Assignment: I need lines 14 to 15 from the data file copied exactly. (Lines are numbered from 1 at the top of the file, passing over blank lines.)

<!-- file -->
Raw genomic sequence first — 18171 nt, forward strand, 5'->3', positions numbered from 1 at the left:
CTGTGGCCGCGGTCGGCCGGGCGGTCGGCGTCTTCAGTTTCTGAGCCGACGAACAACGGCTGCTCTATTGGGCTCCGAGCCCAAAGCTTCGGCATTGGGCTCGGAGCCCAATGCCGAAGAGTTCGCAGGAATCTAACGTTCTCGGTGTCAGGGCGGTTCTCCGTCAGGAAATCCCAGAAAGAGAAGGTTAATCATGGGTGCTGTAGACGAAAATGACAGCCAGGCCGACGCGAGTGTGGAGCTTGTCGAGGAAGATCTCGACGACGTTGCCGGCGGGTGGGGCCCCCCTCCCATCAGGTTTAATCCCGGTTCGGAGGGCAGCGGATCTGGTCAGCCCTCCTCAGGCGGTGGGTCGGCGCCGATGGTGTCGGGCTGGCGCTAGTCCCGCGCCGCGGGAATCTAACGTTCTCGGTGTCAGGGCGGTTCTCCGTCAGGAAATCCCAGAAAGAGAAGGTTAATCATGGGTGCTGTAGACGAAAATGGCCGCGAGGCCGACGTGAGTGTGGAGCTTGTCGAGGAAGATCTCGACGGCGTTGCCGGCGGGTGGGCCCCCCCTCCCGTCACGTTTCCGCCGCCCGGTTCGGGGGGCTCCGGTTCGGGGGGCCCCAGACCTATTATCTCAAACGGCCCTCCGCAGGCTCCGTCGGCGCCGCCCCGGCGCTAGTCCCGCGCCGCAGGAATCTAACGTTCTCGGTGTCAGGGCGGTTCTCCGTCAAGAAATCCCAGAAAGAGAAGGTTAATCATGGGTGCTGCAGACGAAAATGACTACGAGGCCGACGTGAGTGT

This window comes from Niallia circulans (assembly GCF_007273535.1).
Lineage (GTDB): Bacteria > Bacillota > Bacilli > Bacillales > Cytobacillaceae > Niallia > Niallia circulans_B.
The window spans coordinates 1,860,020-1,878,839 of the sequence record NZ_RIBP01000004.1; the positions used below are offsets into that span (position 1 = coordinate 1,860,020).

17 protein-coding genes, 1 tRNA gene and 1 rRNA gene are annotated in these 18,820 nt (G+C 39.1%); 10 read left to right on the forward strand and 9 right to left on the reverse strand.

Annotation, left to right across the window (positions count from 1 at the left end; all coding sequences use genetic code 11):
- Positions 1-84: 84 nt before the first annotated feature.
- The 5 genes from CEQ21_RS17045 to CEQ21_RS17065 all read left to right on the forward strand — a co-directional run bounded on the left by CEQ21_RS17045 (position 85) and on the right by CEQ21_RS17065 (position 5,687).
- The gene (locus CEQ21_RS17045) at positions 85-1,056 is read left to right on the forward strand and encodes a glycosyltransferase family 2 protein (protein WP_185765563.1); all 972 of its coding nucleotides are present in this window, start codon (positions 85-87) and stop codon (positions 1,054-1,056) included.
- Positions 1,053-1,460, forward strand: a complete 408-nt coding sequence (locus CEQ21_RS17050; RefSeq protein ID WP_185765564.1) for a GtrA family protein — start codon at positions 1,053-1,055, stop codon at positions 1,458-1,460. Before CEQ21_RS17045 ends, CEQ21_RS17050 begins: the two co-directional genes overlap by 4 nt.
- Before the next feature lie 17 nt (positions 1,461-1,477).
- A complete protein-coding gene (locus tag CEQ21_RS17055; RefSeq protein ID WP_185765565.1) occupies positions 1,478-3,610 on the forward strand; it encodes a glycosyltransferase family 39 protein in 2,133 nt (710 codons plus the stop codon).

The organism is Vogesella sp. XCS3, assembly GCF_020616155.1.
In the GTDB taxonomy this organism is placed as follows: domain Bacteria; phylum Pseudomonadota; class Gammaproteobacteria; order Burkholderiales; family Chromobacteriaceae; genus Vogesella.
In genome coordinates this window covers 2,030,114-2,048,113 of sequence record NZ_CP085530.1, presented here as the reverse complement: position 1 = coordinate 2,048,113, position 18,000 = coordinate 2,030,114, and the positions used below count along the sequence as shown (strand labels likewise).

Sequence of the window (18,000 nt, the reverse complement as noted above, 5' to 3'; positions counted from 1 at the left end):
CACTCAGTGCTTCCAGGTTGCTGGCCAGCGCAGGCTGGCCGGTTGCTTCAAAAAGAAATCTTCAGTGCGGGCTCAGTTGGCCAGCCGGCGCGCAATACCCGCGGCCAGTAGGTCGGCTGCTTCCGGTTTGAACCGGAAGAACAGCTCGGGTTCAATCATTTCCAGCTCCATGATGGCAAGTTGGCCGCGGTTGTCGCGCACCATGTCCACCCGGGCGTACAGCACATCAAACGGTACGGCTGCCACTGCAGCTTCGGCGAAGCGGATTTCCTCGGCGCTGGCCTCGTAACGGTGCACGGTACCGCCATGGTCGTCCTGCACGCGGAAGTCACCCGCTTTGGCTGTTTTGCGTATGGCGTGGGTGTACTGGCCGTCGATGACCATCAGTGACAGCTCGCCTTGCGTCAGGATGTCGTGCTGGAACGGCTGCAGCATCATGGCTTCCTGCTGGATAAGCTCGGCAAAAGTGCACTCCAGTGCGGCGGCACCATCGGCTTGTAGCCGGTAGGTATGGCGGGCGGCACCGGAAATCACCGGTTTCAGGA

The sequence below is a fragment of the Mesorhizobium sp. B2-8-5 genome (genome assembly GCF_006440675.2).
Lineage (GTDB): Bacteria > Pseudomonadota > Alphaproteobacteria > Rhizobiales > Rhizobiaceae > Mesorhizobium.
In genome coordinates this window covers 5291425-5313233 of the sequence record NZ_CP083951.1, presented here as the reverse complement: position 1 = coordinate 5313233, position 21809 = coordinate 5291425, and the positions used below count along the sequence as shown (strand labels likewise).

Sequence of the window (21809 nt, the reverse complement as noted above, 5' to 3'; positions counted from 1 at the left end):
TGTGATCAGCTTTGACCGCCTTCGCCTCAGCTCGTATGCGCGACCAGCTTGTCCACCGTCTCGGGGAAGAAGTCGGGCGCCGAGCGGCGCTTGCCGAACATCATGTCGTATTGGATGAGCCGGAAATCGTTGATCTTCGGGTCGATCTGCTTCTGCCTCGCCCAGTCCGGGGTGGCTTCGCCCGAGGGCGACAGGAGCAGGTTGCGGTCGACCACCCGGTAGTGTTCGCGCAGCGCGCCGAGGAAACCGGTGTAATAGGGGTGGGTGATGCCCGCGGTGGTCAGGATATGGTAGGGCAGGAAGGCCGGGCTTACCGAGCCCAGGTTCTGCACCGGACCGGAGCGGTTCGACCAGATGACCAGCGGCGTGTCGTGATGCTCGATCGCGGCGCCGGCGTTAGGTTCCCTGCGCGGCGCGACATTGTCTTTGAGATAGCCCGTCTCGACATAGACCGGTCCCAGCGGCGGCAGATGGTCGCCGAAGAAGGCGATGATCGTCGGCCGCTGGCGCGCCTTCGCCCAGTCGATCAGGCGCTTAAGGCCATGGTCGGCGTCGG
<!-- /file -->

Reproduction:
The organism is Vogesella sp. XCS3, assembly GCF_020616155.1.
In the GTDB taxonomy this organism is placed as follows: domain Bacteria; phylum Pseudomonadota; class Gammaproteobacteria; order Burkholderiales; family Chromobacteriaceae; genus Vogesella.